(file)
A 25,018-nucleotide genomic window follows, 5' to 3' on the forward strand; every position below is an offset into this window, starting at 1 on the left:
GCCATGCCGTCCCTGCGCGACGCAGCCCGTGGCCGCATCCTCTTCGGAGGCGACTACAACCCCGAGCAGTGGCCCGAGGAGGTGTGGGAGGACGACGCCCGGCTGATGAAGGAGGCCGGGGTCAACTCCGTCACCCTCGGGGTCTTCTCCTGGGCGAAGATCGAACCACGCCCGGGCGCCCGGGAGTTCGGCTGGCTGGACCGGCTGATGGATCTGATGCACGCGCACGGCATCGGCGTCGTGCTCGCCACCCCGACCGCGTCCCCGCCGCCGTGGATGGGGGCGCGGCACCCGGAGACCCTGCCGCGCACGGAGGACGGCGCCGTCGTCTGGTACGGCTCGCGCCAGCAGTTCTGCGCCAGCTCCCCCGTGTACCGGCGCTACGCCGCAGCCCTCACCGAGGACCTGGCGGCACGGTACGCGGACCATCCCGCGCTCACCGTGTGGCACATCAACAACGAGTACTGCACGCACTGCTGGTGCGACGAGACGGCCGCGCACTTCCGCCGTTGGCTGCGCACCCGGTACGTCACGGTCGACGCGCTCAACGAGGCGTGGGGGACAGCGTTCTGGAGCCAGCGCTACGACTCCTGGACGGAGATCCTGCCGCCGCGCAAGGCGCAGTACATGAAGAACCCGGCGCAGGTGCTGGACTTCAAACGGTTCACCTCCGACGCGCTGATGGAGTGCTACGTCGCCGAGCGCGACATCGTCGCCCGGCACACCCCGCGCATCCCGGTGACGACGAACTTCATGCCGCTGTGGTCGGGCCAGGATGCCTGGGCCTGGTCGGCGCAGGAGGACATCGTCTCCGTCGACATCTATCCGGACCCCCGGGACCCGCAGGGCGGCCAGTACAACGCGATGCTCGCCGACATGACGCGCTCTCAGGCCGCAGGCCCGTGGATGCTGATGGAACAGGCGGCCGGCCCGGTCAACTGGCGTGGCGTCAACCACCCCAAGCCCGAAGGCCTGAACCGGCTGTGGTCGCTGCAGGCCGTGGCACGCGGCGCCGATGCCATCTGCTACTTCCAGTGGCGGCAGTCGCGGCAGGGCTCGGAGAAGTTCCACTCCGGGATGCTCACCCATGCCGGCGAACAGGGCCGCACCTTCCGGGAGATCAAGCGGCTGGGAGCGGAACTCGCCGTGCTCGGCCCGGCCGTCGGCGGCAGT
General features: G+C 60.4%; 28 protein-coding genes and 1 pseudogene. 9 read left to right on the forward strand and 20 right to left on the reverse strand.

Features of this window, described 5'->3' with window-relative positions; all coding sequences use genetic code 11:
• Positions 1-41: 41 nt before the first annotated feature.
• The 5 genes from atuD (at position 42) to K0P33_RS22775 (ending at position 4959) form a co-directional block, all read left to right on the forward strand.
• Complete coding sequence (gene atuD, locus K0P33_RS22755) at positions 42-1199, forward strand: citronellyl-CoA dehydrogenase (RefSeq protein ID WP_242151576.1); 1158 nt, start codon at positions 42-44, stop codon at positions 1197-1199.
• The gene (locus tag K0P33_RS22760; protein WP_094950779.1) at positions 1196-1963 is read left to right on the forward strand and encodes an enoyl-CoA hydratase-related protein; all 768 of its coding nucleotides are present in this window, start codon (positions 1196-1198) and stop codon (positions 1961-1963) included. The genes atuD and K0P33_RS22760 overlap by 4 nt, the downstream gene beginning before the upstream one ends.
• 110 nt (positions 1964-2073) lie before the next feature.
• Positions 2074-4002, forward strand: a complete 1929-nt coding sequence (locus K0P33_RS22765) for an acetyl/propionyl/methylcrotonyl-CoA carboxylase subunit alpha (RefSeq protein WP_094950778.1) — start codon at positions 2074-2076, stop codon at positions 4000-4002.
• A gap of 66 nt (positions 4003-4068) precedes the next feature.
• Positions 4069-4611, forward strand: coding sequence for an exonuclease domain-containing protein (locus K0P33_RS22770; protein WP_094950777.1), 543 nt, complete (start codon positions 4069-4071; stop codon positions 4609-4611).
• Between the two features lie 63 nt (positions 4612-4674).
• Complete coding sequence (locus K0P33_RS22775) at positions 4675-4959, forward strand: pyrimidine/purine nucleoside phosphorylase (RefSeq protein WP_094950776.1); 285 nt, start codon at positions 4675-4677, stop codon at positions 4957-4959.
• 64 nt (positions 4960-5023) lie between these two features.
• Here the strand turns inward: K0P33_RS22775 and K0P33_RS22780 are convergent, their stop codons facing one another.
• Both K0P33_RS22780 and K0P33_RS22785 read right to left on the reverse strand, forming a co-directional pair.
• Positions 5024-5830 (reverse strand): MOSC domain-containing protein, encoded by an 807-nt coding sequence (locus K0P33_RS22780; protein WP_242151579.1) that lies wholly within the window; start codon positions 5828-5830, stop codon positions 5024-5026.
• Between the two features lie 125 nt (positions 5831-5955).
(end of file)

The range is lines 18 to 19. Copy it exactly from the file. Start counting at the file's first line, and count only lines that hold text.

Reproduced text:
• Positions 5024-5830 (reverse strand): MOSC domain-containing protein, encoded by an 807-nt coding sequence (locus K0P33_RS22780; protein WP_242151579.1) that lies wholly within the window; start codon positions 5828-5830, stop codon positions 5024-5026.
• Between the two features lie 125 nt (positions 5831-5955).